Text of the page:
Letter: Thoughts on parking dilemma


Concerning Delaware’s current parking situation, there are two viewpoints to examine:

A. Maybe we do not need parking meters.

Two salient arguments can be advanced here to support this thesis:

1. Saturdays — Most businesses that are open Monday through Friday are also open on Saturday, at least until 2 p.m. when the banks close. There does not seem to be any great problem with parking congestion despite the fact that all meters are free.

2. Westerville — I’ll admit that it’s been awhile since I’ve been there, but in all of the times that I was there, Westerville had no parking meters and did not seem to have that many problems with their parking situation. Westerville is roughly Delaware’s size, has a university located near the downtown, and it has a downtown with as much ambience and draw as Delaware’s does.

If “A” has any appeal to city council, why not give it a try. Perhaps, make the month of April free parking, just like on Saturdays, and see what happens? You’ve certainly got nothing to lose. If it’s total bedlam, forget it and try something else.

B. Create additional parking areas.

Let’s start with the city block bounded by West William/South Franklin/Spring/South Washington streets.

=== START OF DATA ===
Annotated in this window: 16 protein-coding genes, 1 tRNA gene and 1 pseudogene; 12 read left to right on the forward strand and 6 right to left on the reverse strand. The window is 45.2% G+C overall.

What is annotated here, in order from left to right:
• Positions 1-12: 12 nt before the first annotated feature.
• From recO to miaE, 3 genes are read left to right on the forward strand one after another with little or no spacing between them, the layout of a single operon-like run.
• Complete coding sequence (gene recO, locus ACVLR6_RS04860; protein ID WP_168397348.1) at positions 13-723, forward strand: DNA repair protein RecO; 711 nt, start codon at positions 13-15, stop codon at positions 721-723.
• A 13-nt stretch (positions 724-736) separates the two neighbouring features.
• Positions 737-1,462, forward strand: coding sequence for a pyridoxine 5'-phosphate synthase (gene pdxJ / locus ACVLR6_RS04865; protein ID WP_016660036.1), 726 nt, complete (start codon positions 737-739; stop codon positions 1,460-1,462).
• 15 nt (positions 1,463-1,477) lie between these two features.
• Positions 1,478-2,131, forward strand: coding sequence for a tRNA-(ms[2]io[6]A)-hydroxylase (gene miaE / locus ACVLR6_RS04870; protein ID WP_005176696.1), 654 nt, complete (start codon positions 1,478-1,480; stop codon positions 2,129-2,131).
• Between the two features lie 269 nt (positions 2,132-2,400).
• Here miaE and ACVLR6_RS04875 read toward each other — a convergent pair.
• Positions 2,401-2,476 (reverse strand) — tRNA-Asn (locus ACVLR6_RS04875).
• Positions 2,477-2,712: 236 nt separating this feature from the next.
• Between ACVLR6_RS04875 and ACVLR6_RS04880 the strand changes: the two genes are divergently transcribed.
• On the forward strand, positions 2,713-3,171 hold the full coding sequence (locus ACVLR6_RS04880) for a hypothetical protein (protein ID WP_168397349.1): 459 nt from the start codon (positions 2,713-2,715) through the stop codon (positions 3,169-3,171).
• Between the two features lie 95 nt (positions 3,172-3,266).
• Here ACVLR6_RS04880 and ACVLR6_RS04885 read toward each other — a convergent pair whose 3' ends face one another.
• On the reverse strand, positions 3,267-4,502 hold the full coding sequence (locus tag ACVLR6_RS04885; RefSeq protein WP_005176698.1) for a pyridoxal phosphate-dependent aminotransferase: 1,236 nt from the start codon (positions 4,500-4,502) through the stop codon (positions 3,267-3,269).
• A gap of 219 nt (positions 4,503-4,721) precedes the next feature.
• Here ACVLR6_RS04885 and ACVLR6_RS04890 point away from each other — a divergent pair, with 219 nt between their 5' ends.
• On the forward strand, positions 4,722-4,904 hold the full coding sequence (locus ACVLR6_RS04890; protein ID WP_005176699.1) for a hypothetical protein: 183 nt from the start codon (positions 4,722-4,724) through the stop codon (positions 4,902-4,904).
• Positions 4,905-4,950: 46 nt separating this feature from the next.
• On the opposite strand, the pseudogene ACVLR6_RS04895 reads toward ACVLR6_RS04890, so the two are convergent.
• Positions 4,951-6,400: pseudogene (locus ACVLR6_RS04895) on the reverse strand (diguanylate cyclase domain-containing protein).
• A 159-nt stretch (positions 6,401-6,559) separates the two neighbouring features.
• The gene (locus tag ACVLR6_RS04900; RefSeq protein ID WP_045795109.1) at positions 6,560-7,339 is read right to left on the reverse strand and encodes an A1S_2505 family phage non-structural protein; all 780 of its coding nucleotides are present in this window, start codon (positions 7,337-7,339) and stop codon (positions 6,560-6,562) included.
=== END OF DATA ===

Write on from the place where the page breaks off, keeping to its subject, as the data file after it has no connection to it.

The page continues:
Obviously, leave the Masonic Temple and the former AEP (C&SO) building, and use eminent domain to buy up everything else. Now, you’ve got some room! Do it properly, incorporate the Delaware Run into the design, and you could have a very scenic, practical, and perhaps profitable very large commercial parking area. It’s well located, and you could probably lease enough spaces to make it a paying proposition. A lot of that block’s empty anyhow.

There are other ways to handle our situation (other city blocks consider), but “A” and “B” above just might deserve a minute of your time.

Delaware’s problems are the same as literally hundreds of cities our size. In our case, you’ve got 40,000-plus people existing and trying to use a space designed years ago for 8,000 to 10,000 people, and it just isn’t a good fit in 2023. The post office is another great example. When it was built around 1960, all went well. Now, the parking lot can be something akin to Dodge City on Saturday night.

Jeff Danison


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